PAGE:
“I don’t think we can create a generation of people in this country who are truly free, who are unburdened by this legacy and this history of racial terror, until we do the hard work of truth-telling. In bringing EJI’s work to a wider audience, we hope to give all of us an opportunity to address our past and be part of the work of building a more just and equitable future.”
— Equal Justice Initiative founder Bryan Stevenson
In the current age of political discourse, the alternative facts and revisionist history are all the rage. Though it may seem as if facts are an inconvenience to many, the truth is what will endure. When it comes to terrorist acts against people of African descent in America, the truth is sobering but necessary to help us all move forward.
The Equal Justice Initiative, in conjunction with Google, is looking to shed light upon a segment of U.S. history that many would like to downplay or even forget. Lynching in America: Confronting the Legacy of Racial Terror is an interactive media experience utilizing deep research on racial terrorism and the personal stories behind them, with the aim of educating online audiences.
Equal Justice Initiative is a nonprofit organization that was founded by Bryan Stevenson in 2016 to make information and testimony about lynchings a part of the mainstream discourse on justice and equality.
The myth of racial difference created to sustain American slavery persists today. Slavery did not end in 1865, it evolved.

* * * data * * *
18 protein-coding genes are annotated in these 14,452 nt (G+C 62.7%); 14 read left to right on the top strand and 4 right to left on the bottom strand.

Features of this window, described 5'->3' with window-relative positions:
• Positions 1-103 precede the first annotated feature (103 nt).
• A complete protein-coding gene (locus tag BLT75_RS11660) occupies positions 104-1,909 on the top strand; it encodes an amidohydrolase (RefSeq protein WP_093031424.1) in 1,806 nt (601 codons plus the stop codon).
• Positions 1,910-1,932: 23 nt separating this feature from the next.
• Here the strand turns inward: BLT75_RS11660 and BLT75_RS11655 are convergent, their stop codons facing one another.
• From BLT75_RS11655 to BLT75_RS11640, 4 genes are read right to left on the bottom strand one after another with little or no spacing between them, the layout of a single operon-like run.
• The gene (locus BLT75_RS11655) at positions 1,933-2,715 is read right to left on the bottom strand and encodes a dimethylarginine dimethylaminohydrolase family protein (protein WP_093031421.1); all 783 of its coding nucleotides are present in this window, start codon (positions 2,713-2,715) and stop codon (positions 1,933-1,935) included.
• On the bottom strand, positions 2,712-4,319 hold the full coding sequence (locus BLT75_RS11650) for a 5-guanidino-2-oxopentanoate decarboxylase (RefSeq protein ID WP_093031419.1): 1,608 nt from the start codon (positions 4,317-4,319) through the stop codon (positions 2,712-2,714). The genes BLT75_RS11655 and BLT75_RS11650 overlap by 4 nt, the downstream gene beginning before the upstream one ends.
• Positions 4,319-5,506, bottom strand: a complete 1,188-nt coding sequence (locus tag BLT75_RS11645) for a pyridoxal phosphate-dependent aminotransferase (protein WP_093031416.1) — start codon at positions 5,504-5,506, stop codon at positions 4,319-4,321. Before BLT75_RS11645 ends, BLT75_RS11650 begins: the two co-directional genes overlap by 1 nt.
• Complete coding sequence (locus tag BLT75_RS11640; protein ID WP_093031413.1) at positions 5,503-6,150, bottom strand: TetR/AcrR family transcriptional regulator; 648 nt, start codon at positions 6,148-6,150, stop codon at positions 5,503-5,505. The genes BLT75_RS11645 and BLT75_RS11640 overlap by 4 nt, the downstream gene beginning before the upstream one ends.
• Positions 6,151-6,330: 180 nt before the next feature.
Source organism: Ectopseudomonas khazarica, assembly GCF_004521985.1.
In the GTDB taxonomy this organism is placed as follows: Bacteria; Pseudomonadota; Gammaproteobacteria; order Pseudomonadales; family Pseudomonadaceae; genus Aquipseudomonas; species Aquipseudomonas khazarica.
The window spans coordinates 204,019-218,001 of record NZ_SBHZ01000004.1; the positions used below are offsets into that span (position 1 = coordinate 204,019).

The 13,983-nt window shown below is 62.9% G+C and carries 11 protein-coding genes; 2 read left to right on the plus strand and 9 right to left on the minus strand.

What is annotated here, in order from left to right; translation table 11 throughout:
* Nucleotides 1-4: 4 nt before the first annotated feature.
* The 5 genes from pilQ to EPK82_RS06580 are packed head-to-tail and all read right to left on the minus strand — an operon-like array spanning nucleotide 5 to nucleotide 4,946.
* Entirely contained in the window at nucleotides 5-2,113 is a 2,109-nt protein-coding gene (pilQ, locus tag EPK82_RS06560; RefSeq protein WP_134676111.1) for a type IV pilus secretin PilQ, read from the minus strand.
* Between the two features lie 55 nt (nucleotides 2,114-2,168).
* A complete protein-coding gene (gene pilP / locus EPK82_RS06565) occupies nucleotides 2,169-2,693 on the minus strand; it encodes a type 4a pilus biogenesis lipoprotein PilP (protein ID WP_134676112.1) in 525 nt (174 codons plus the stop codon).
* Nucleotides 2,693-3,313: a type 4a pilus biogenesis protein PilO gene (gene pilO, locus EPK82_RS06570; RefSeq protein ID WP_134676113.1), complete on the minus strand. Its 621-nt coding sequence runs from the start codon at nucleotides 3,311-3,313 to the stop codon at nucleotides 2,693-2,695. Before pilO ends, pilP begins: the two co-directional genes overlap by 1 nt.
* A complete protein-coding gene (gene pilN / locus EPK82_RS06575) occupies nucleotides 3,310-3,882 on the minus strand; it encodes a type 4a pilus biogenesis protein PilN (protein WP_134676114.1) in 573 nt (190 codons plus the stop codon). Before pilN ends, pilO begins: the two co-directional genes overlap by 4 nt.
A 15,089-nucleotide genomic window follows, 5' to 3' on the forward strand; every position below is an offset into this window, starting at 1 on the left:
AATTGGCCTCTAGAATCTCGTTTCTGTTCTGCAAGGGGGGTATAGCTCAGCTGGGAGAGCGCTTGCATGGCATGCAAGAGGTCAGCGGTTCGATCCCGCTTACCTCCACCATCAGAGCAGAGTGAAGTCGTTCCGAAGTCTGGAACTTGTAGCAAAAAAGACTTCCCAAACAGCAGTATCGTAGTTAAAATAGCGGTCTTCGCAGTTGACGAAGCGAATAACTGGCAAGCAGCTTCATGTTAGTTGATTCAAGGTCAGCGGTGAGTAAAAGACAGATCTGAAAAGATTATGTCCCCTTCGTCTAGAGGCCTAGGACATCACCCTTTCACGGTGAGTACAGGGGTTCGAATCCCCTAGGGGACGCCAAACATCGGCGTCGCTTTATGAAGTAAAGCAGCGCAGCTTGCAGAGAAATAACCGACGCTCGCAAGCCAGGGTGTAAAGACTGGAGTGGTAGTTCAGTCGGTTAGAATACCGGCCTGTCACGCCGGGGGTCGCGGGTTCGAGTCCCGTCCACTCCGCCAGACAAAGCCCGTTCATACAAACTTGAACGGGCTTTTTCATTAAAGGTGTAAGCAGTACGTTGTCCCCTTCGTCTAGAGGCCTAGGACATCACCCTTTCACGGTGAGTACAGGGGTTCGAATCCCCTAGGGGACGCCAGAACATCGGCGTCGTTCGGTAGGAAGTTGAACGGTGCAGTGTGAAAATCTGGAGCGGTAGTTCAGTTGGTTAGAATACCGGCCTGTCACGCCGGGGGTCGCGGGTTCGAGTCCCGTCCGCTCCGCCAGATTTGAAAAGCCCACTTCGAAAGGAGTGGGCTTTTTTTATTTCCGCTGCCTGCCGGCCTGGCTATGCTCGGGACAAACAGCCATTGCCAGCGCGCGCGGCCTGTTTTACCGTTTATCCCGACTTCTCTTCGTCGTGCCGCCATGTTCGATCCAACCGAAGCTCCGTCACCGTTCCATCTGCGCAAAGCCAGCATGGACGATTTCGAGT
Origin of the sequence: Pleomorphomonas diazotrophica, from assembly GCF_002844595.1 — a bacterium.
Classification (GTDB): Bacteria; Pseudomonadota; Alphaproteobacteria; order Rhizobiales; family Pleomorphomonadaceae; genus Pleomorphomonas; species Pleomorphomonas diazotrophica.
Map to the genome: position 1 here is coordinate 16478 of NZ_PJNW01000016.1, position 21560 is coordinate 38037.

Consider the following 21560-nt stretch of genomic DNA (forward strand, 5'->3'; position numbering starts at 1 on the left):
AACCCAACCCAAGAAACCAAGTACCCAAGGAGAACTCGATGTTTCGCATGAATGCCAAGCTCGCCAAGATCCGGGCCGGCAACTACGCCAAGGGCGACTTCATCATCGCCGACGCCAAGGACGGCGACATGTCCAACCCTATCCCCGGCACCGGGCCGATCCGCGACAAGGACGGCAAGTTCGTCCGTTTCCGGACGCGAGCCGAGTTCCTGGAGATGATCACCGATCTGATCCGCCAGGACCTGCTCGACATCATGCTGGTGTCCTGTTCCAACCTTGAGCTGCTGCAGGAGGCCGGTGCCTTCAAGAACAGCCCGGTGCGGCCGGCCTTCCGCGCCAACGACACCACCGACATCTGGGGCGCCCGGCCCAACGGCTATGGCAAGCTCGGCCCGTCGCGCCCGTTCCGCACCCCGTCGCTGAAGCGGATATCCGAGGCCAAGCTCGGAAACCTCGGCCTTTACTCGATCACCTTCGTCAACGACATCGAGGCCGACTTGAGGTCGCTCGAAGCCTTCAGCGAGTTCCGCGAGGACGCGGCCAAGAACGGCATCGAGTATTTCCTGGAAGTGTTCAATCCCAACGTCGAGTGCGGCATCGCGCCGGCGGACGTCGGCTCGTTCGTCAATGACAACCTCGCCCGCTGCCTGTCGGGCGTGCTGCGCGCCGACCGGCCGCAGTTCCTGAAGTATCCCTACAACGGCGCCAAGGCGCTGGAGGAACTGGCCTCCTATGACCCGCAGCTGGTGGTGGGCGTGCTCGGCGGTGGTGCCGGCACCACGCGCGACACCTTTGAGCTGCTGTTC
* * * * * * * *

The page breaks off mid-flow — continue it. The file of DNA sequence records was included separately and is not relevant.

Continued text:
Lynching in America reveals the horrific story of lynchings in America from 1877 to 1950, a time where conservative estimates state that approximately 4,000 people of African descent were killed by their white countryman because of the color of their skin. The experience also correlates the historic travesty with the current racial disparities and prejudices that are inherently a part of the American criminal justice system.
Equal Justice Initiative believes that in order to heal the wounds from our present, we must face our past. Learn about America’s history of racial terror lynchings, and how the effects are still felt today, at http://lynchinginamerica.eji.org.
The Lynching in America site brings together EJI’s in-depth research and data with the stories of lynching victims, as told by their descendants. Through six audio stories, and a short documentary, Uprooted, you both hear and feel the impact of this dark time in history on generations of families. You can also explore an interactive map that includes incidents of racial terror lynchings, as well as in-depth profiles of the stories behind these acts of violence.
Additionally, Google.org will donate $1 million to the Equal Justice Initiative in support of a national memorial to the victims of lynchings in Montgomery, Alabama slated to open in 2018.